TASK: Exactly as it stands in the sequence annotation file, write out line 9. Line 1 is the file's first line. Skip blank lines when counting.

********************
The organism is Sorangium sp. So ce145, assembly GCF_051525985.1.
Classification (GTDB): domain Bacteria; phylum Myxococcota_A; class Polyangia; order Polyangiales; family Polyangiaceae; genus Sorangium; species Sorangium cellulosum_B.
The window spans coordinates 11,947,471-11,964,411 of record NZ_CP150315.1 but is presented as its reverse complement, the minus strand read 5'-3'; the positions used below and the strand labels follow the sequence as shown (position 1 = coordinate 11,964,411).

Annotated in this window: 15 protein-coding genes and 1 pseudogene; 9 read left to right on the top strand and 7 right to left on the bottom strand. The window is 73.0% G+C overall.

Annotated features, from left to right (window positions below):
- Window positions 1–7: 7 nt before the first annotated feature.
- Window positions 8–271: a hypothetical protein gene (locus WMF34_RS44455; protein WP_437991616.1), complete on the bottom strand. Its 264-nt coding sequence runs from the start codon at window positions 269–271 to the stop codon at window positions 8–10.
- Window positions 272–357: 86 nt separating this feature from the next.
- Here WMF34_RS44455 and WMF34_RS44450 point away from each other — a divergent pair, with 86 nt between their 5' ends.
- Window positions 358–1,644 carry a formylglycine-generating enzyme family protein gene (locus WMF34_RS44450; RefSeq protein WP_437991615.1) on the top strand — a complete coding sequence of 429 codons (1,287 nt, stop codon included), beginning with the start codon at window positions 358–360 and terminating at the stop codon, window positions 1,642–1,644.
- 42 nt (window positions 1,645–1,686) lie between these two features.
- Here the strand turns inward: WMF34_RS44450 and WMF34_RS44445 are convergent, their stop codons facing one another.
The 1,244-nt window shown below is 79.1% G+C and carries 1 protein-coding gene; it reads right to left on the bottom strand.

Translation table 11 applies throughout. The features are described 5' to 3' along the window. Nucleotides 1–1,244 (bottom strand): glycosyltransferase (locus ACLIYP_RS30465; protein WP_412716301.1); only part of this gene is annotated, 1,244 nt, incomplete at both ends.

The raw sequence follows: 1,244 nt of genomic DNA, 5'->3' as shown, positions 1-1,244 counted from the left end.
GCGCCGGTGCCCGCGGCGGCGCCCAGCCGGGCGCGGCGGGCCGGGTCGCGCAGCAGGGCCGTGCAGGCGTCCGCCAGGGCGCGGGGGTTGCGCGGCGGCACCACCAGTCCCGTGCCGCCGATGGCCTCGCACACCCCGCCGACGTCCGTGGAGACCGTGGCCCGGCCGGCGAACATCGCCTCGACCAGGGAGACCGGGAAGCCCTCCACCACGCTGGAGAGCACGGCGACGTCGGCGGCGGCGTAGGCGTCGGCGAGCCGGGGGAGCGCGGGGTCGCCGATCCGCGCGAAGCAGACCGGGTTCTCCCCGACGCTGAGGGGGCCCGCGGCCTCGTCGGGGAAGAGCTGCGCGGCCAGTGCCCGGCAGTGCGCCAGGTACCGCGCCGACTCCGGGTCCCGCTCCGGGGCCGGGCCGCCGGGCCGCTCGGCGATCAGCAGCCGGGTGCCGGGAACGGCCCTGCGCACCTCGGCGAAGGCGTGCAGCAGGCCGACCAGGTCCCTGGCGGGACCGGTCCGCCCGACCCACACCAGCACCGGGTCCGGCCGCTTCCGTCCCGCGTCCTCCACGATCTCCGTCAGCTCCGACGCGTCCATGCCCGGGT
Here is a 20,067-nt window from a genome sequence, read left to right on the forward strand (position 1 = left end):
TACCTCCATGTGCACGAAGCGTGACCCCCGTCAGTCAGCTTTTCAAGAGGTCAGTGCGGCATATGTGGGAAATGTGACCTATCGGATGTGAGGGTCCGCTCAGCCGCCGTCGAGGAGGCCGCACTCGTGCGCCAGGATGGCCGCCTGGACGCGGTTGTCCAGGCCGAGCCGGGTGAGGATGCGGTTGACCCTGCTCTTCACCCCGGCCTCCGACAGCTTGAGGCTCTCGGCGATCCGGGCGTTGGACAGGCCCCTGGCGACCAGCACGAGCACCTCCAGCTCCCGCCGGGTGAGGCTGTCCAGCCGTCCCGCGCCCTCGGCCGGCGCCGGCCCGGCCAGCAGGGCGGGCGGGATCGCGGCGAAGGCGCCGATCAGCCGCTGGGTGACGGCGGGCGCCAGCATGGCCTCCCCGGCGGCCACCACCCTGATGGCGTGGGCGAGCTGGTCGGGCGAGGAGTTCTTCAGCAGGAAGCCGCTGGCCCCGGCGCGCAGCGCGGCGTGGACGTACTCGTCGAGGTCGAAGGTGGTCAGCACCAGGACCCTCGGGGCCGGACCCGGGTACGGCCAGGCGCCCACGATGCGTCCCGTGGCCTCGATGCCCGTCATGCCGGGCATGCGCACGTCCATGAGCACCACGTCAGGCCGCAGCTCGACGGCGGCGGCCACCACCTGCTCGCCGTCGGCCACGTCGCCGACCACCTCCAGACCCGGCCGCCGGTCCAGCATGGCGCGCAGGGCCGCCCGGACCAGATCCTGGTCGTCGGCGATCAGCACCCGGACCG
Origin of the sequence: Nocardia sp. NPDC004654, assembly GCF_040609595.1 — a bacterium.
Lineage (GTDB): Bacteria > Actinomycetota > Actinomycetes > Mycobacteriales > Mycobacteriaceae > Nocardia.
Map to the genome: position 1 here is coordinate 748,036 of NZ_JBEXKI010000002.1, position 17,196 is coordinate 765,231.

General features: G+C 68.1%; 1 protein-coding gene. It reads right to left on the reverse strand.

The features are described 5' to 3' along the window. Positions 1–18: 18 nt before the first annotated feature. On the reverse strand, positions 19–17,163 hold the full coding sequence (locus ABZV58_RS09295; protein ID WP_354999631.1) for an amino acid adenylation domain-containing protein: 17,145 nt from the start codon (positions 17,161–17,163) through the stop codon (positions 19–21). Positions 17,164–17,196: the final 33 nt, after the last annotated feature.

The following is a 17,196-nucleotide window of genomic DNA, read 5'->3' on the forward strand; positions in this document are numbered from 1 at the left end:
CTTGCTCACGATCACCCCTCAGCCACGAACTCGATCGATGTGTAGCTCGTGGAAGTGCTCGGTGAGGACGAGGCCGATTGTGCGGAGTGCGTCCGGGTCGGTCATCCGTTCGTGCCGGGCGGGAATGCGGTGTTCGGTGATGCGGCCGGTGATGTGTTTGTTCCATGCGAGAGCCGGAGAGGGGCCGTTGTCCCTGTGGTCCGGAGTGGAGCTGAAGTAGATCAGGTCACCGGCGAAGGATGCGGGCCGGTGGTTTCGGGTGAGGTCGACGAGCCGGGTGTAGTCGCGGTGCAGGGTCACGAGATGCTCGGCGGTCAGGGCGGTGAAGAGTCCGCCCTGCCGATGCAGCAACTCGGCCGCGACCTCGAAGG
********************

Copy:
- Here WMF34_RS44455 and WMF34_RS44450 point away from each other — a divergent pair, with 86 nt between their 5' ends.